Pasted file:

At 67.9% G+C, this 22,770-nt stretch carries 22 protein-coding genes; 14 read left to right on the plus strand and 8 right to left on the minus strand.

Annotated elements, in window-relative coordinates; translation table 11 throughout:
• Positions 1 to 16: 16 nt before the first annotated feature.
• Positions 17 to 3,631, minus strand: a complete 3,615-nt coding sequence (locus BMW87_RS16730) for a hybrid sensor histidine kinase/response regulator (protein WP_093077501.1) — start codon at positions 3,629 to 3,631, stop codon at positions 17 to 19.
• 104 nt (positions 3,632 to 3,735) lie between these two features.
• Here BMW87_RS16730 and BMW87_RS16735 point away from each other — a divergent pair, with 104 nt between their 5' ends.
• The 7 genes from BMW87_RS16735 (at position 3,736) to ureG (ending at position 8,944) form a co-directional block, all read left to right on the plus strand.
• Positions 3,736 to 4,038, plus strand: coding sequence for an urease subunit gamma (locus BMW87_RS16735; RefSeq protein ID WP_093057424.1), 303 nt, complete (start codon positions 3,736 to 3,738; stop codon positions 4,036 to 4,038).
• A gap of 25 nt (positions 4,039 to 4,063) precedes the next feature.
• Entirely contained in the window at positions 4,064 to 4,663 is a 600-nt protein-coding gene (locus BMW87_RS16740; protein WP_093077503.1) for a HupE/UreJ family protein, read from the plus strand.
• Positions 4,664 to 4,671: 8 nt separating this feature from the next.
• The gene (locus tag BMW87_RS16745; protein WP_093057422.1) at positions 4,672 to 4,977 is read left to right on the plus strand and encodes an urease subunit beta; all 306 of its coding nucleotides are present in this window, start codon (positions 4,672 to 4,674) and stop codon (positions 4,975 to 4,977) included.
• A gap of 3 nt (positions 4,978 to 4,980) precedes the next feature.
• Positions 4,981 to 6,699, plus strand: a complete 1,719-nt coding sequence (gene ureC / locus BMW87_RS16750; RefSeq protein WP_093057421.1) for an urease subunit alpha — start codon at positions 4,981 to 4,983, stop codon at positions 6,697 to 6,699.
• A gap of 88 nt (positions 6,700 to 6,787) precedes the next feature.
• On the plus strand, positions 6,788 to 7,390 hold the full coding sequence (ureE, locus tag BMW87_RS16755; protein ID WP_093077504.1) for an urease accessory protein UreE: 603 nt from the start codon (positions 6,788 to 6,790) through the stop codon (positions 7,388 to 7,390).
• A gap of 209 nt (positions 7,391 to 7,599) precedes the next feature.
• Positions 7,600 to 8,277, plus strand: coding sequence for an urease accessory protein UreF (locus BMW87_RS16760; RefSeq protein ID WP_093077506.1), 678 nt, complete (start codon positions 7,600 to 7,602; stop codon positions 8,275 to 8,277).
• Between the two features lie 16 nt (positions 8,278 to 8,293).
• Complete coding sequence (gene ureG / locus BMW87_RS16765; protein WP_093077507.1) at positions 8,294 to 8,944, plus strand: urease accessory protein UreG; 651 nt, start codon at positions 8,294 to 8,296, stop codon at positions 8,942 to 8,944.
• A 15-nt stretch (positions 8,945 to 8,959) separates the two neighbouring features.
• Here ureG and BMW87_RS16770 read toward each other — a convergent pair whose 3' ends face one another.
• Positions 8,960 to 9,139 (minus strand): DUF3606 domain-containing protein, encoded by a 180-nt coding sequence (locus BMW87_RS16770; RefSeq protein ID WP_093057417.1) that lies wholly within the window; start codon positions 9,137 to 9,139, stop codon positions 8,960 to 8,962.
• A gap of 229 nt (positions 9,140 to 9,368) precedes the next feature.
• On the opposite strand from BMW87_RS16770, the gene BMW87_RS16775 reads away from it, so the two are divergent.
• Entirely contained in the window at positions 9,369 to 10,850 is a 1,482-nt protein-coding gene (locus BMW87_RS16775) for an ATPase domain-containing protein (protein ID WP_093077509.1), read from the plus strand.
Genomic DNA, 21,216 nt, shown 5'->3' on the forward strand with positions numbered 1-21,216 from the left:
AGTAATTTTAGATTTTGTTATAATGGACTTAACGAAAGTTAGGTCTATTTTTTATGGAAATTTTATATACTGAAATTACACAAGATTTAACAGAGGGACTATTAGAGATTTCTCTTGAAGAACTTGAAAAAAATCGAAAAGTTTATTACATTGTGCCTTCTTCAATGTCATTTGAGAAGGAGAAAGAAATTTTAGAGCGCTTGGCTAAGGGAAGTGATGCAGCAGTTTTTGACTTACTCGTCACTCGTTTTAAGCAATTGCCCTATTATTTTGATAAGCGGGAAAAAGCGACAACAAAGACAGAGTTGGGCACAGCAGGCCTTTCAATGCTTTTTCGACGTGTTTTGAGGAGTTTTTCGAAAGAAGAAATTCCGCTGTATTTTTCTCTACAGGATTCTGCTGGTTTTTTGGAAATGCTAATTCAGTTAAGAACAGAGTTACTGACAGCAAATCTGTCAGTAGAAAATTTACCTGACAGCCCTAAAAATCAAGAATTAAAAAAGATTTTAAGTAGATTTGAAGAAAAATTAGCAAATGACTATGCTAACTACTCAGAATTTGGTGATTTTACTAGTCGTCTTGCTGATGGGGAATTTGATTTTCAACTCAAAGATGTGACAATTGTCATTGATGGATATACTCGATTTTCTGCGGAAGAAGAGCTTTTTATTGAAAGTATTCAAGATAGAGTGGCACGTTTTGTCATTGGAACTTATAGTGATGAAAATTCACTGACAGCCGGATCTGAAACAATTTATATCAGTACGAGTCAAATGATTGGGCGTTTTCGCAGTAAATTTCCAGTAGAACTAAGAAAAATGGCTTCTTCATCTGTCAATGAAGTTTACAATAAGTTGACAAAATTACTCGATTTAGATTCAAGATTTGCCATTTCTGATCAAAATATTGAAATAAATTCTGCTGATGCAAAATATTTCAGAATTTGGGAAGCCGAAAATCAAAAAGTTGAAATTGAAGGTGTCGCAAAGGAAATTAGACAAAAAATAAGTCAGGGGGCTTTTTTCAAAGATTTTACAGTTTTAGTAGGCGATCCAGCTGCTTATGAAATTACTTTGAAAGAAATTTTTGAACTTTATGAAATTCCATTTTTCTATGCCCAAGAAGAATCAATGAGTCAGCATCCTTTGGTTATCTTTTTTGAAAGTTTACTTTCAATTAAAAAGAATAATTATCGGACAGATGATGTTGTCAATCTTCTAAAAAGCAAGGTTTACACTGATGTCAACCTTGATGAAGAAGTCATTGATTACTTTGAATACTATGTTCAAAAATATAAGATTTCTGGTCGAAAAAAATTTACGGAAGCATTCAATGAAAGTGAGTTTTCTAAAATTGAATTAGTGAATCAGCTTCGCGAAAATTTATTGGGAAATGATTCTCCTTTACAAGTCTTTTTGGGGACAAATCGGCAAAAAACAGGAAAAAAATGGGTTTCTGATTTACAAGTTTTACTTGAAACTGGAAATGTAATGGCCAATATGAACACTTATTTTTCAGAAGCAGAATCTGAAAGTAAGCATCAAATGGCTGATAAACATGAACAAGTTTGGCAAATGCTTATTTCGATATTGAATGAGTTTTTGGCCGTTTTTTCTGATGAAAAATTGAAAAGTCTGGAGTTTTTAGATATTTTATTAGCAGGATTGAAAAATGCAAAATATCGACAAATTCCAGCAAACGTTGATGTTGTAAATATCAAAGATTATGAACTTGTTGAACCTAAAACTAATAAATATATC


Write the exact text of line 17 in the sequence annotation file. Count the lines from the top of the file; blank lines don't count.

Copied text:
• A gap of 209 nt (positions 7,391 to 7,599) precedes the next feature.